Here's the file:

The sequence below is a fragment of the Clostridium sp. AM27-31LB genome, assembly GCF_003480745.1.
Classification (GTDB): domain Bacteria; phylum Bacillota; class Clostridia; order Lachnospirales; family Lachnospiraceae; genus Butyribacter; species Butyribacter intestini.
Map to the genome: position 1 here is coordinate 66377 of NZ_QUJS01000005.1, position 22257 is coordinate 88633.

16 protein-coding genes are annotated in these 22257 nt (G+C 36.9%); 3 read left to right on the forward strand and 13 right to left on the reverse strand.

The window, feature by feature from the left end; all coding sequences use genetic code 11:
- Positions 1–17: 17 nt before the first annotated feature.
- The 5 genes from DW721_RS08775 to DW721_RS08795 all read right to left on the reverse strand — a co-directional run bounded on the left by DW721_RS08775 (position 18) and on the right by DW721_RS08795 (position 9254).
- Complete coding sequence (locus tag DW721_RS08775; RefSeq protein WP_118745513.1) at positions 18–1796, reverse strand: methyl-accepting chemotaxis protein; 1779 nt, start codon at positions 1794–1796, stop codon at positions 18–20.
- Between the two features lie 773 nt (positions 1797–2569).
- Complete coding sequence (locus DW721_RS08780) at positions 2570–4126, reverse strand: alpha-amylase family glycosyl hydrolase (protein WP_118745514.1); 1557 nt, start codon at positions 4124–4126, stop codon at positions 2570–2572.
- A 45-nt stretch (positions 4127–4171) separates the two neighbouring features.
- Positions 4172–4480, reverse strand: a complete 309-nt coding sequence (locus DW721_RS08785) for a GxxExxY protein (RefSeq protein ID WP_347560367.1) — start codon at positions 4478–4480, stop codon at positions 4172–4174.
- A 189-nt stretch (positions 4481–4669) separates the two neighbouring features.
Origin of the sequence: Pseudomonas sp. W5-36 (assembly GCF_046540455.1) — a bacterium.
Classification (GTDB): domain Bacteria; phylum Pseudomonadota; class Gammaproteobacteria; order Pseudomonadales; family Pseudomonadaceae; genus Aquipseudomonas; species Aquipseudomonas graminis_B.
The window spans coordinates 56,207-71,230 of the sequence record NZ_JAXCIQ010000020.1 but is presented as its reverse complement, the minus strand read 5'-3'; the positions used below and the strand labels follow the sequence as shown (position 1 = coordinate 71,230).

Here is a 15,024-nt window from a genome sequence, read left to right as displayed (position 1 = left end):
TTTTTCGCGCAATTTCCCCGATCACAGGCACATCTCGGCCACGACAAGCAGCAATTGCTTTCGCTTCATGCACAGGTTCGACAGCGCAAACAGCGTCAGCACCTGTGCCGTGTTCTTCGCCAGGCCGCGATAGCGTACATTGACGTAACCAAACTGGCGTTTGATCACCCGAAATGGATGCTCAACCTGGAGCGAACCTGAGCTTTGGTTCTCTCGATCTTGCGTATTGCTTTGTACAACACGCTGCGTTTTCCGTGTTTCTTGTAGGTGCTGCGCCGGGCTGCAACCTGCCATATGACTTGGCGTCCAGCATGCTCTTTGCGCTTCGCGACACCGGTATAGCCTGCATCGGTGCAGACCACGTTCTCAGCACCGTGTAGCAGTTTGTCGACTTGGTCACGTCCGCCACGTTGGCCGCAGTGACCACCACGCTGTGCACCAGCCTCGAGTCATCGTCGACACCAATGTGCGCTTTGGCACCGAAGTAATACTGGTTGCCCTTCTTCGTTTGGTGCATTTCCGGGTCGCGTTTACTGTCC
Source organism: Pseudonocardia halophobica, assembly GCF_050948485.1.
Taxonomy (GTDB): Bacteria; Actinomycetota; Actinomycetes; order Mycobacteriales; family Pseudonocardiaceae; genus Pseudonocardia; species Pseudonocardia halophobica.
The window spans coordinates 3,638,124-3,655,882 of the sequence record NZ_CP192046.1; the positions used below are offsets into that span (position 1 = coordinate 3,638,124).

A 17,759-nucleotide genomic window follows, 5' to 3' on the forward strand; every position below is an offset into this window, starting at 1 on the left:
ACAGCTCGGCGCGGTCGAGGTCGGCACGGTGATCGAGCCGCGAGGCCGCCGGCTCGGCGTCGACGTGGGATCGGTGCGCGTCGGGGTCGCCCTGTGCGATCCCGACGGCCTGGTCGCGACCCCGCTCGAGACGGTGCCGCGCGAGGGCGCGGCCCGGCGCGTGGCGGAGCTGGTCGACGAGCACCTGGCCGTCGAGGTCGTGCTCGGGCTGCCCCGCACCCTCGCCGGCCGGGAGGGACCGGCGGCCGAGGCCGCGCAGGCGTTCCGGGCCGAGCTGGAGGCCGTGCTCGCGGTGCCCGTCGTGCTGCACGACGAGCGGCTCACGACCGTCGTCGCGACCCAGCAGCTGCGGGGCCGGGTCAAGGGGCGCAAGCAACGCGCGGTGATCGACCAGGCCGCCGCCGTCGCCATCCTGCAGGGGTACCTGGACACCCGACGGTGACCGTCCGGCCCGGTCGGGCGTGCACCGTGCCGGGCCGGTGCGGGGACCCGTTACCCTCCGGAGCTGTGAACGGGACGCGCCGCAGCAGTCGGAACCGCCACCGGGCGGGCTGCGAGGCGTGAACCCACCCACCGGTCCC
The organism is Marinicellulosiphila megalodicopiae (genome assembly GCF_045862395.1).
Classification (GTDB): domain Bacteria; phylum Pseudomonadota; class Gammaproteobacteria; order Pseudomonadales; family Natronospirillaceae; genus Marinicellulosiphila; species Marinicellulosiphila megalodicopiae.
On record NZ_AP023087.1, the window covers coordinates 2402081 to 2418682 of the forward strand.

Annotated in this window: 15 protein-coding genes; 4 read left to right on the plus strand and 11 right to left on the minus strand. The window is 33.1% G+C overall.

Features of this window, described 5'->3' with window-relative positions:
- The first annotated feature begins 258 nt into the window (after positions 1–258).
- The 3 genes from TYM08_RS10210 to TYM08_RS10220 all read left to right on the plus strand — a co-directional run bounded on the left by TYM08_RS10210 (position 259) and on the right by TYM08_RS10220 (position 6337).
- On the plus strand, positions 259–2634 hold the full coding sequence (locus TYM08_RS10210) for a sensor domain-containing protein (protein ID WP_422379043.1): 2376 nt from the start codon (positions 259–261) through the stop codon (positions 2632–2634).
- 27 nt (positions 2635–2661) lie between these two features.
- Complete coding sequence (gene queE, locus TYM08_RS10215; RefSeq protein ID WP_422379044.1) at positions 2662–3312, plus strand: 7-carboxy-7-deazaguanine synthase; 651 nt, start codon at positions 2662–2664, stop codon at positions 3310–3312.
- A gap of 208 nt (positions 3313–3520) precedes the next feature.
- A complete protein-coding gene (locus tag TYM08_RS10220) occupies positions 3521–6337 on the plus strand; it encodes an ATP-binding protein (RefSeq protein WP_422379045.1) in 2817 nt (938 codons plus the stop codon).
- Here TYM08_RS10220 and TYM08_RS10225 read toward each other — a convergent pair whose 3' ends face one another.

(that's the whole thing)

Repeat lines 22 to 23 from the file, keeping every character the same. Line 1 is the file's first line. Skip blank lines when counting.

A 17,759-nucleotide genomic window follows, 5' to 3' on the forward strand; every position below is an offset into this window, starting at 1 on the left:
ACAGCTCGGCGCGGTCGAGGTCGGCACGGTGATCGAGCCGCGAGGCCGCCGGCTCGGCGTCGACGTGGGATCGGTGCGCGTCGGGGTCGCCCTGTGCGATCCCGACGGCCTGGTCGCGACCCCGCTCGAGACGGTGCCGCGCGAGGGCGCGGCCCGGCGCGTGGCGGAGCTGGTCGACGAGCACCTGGCCGTCGAGGTCGTGCTCGGGCTGCCCCGCACCCTCGCCGGCCGGGAGGGACCGGCGGCCGAGGCCGCGCAGGCGTTCCGGGCCGAGCTGGAGGCCGTGCTCGCGGTGCCCGTCGTGCTGCACGACGAGCGGCTCACGACCGTCGTCGCGACCCAGCAGCTGCGGGGCCGGGTCAAGGGGCGCAAGCAACGCGCGGTGATCGACCAGGCCGCCGCCGTCGCCATCCTGCAGGGGTACCTGGACACCCGACGGTGACCGTCCGGCCCGGTCGGGCGTGCACCGTGCCGGGCCGGTGCGGGGACCCGTTACCCTCCGGAGCTGTGAACGGGACGCGCCGCAGCAGTCGGAACCGCCACCGGGCGGGCTGCGAGGCGTGAACCCACCCACCGGTCCC